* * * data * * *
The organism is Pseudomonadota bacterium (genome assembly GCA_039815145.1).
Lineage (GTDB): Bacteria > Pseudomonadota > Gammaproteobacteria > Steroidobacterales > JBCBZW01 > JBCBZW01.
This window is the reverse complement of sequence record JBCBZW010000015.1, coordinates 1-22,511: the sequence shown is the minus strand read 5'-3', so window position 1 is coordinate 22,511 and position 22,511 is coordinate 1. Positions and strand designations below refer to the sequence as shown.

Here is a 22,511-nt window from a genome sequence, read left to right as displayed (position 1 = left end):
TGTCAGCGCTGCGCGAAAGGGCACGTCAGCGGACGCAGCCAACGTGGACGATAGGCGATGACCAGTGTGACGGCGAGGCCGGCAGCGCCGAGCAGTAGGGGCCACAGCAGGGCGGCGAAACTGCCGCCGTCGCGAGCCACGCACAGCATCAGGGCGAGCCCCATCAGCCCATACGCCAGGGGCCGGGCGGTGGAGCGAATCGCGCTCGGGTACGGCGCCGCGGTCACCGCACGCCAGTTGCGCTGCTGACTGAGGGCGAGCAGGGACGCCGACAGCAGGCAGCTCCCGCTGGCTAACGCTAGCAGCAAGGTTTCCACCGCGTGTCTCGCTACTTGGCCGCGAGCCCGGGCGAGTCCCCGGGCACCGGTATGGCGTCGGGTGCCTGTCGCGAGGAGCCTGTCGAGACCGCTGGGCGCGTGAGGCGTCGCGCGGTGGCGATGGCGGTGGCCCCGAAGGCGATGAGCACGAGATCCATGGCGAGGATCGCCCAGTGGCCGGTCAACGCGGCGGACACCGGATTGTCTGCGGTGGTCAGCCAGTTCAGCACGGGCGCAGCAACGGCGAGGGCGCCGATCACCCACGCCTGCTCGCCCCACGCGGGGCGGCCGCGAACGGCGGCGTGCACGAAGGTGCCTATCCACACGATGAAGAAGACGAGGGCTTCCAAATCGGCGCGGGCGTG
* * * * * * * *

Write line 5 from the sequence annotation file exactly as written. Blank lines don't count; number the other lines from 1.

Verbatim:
TGTCAGCGCTGCGCGAAAGGGCACGTCAGCGGACGCAGCCAACGTGGACGATAGGCGATGACCAGTGTGACGGCGAGGCCGGCAGCGCCGAGCAGTAGGGGCCACAGCAGGGCGGCGAAACTGCCGCCGTCGCGAGCCACGCACAGCATCAGGGCGAGCCCCATCAGCCCATACGCCAGGGGCCGGGCGGTGGAGCGAATCGCGCTCGGGTACGGCGCCGCGGTCACCGCACGCCAGTTGCGCTGCTGACTGAGGGCGAGCAGGGACGCCGACAGCAGGCAGCTCCCGCTGGCTAACGCTAGCAGCAAGGTTTCCACCGCGTGTCTCGCTACTTGGCCGCGAGCCCGGGCGAGTCCCCGGGCACCGGTATGGCGTCGGGTGCCTGTCGCGAGGAGCCTGTCGAGACCGCTGGGCGCGTGAGGCGTCGCGCGGTGGCGATGGCGGTGGCCCCGAAGGCGATGAGCACGAGATCCATGGCGAGGATCGCCCAGTGGCCGGTCAACGCGGCGGACACCGGATTGTCTGCGGTGGTCAGCCAGTTCAGCACGGGCGCAGCAACGGCGAGGGCGCCGATCACCCACGCCTGCTCGCCCCACGCGGGGCGGCCGCGAACGGCGGCGTGCACGAAGGTGCCTATCCACACGATGAAGAAGACGAGGGCTTCCAAATCGGCGCGGGCGTG